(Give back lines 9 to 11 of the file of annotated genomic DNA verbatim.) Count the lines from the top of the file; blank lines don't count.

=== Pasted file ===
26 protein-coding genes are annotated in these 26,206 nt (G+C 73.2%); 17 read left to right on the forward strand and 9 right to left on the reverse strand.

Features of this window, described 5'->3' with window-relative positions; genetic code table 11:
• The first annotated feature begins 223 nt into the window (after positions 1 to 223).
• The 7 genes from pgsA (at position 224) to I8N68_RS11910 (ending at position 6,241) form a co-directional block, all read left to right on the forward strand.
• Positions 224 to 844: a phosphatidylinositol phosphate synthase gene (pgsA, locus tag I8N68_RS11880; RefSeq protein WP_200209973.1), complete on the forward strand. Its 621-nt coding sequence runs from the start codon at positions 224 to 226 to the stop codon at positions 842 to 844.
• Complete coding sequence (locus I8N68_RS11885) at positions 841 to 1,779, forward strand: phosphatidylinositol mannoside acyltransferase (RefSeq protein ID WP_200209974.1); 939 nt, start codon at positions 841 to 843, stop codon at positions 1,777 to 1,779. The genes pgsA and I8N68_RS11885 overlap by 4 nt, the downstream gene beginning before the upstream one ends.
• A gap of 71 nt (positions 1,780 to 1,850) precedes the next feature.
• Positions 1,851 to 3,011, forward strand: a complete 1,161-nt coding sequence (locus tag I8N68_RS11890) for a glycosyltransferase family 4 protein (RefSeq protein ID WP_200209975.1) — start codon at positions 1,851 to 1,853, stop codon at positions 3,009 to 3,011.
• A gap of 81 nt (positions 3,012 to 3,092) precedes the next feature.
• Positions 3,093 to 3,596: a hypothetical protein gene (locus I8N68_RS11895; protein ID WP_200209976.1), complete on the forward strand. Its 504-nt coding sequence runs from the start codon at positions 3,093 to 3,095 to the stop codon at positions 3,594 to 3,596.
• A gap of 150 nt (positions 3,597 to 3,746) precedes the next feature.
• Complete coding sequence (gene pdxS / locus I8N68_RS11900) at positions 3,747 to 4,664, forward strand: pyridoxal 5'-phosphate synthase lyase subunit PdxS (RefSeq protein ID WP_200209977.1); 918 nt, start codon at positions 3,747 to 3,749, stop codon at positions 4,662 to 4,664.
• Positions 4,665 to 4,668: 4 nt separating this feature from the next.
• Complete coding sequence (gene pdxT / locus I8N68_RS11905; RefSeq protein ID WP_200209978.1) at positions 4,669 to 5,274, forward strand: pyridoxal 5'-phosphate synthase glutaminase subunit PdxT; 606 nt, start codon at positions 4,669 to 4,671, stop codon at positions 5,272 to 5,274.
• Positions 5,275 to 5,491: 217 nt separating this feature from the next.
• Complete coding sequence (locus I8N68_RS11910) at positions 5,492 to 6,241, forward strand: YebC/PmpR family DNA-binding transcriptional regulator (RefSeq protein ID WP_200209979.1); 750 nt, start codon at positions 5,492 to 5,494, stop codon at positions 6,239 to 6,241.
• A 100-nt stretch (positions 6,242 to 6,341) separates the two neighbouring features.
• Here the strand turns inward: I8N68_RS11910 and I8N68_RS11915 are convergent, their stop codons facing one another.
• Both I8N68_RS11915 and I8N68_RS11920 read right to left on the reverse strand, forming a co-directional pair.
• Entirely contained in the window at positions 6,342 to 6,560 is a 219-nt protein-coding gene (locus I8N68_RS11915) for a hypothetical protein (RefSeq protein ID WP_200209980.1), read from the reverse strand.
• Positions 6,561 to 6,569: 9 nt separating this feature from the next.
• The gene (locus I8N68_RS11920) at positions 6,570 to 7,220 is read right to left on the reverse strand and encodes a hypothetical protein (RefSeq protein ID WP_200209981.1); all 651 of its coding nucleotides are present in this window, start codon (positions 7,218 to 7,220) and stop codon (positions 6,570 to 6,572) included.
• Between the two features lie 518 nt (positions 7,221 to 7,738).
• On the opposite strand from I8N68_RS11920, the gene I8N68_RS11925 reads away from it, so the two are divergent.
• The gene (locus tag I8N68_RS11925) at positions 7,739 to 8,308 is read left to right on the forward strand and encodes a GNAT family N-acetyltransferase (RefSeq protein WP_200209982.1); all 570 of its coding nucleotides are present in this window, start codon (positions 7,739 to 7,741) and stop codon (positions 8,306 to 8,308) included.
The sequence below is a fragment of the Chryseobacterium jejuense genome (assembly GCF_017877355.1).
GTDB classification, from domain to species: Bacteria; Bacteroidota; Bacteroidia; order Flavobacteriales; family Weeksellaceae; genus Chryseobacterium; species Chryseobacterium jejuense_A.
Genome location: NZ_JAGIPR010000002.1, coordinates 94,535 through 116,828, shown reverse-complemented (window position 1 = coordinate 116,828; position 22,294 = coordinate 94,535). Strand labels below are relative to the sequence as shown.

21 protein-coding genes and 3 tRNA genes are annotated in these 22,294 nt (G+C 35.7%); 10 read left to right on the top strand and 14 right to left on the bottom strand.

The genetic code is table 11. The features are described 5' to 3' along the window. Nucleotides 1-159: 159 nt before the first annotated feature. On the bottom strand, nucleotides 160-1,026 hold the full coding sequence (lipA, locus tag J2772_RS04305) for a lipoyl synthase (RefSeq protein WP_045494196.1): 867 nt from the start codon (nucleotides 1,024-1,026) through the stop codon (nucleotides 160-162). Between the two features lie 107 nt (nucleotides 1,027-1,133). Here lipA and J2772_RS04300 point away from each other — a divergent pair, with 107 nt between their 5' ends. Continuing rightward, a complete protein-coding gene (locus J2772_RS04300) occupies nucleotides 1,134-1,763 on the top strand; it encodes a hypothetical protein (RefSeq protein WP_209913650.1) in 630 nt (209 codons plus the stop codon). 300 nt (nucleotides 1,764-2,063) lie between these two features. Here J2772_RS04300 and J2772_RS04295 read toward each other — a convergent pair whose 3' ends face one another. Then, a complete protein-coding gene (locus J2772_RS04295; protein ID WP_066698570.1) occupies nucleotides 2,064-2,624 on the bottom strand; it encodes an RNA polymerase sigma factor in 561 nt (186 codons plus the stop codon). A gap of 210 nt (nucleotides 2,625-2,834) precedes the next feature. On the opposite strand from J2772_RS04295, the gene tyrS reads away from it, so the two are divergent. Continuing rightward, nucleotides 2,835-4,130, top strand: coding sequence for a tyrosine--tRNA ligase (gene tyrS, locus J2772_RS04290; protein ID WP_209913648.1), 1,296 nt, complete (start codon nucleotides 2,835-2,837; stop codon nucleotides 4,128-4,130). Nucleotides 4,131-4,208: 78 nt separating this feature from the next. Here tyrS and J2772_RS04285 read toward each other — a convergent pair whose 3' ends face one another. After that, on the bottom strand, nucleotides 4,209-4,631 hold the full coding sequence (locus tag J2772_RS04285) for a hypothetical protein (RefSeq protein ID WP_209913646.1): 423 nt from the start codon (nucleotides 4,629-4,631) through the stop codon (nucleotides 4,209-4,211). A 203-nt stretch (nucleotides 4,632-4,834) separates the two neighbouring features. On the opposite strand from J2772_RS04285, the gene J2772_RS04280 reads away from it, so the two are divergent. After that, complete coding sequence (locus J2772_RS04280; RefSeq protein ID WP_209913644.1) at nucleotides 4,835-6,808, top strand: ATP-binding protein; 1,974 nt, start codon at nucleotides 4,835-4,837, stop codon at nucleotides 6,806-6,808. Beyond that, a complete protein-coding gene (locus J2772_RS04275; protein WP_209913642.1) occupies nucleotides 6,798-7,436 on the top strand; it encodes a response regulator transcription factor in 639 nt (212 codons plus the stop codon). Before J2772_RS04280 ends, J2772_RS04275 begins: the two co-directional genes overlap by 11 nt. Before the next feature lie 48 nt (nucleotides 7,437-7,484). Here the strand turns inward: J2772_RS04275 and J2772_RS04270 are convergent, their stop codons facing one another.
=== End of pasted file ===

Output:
• A gap of 81 nt (positions 3,012 to 3,092) precedes the next feature.
• Positions 3,093 to 3,596: a hypothetical protein gene (locus I8N68_RS11895; protein ID WP_200209976.1), complete on the forward strand. Its 504-nt coding sequence runs from the start codon at positions 3,093 to 3,095 to the stop codon at positions 3,594 to 3,596.
• A gap of 150 nt (positions 3,597 to 3,746) precedes the next feature.